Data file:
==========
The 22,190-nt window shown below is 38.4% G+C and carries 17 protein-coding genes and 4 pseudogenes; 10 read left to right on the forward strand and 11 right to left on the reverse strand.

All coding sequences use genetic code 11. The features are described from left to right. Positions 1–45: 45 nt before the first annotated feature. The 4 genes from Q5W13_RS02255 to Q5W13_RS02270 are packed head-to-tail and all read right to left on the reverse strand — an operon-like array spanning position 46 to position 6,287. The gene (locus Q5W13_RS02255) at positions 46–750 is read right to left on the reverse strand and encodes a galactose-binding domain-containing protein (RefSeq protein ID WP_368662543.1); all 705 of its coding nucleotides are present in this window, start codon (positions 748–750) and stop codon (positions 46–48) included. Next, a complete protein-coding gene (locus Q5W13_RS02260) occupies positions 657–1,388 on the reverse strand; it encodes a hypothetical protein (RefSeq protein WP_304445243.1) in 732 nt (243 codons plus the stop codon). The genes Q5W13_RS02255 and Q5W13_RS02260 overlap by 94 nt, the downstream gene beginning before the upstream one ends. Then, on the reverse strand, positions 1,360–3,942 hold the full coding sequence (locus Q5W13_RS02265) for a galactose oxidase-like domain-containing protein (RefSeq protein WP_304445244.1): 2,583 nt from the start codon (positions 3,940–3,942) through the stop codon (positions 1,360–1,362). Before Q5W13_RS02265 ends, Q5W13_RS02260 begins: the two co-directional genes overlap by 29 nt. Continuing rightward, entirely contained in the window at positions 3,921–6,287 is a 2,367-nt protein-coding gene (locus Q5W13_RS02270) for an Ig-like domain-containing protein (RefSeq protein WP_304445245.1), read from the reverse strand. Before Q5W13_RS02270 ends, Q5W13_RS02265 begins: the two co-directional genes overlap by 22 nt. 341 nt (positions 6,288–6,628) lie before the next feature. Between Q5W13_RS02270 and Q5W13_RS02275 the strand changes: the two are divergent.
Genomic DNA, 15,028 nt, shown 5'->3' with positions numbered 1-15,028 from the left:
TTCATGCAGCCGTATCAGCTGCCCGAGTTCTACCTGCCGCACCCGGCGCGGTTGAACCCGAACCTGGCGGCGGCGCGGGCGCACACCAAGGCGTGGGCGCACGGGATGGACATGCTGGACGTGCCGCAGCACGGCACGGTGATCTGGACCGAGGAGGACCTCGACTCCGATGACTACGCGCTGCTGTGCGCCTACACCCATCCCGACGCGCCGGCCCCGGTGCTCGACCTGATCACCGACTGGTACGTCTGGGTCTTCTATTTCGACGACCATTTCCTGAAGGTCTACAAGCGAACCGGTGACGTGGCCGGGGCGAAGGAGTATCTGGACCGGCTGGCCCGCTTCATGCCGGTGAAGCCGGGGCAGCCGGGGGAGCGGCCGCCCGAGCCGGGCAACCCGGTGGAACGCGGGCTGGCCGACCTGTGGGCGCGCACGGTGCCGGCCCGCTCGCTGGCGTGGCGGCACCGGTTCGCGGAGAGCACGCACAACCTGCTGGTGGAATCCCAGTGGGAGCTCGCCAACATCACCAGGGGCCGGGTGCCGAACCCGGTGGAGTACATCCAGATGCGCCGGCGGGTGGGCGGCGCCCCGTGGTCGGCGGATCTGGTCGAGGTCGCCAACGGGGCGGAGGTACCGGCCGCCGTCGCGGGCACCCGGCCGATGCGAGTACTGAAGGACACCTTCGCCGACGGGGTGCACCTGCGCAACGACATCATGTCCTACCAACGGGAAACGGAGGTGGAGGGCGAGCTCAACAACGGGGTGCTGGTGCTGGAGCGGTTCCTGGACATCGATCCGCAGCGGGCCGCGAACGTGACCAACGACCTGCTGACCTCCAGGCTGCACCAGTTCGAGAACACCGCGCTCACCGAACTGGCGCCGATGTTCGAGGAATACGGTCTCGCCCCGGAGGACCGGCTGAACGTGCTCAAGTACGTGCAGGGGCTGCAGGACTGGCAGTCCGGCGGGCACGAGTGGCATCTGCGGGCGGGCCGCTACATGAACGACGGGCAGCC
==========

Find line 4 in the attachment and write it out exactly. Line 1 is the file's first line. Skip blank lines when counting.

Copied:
TTCATGCAGCCGTATCAGCTGCCCGAGTTCTACCTGCCGCACCCGGCGCGGTTGAACCCGAACCTGGCGGCGGCGCGGGCGCACACCAAGGCGTGGGCGCACGGGATGGACATGCTGGACGTGCCGCAGCACGGCACGGTGATCTGGACCGAGGAGGACCTCGACTCCGATGACTACGCGCTGCTGTGCGCCTACACCCATCCCGACGCGCCGGCCCCGGTGCTCGACCTGATCACCGACTGGTACGTCTGGGTCTTCTATTTCGACGACCATTTCCTGAAGGTCTACAAGCGAACCGGTGACGTGGCCGGGGCGAAGGAGTATCTGGACCGGCTGGCCCGCTTCATGCCGGTGAAGCCGGGGCAGCCGGGGGAGCGGCCGCCCGAGCCGGGCAACCCGGTGGAACGCGGGCTGGCCGACCTGTGGGCGCGCACGGTGCCGGCCCGCTCGCTGGCGTGGCGGCACCGGTTCGCGGAGAGCACGCACAACCTGCTGGTGGAATCCCAGTGGGAGCTCGCCAACATCACCAGGGGCCGGGTGCCGAACCCGGTGGAGTACATCCAGATGCGCCGGCGGGTGGGCGGCGCCCCGTGGTCGGCGGATCTGGTCGAGGTCGCCAACGGGGCGGAGGTACCGGCCGCCGTCGCGGGCACCCGGCCGATGCGAGTACTGAAGGACACCTTCGCCGACGGGGTGCACCTGCGCAACGACATCATGTCCTACCAACGGGAAACGGAGGTGGAGGGCGAGCTCAACAACGGGGTGCTGGTGCTGGAGCGGTTCCTGGACATCGATCCGCAGCGGGCCGCGAACGTGACCAACGACCTGCTGACCTCCAGGCTGCACCAGTTCGAGAACACCGCGCTCACCGAACTGGCGCCGATGTTCGAGGAATACGGTCTCGCCCCGGAGGACCGGCTGAACGTGCTCAAGTACGTGCAGGGGCTGCAGGACTGGCAGTCCGGCGGGCACGAGTGGCATCTGCGGGCGGGCCGCTACATGAACGACGGGCAGCC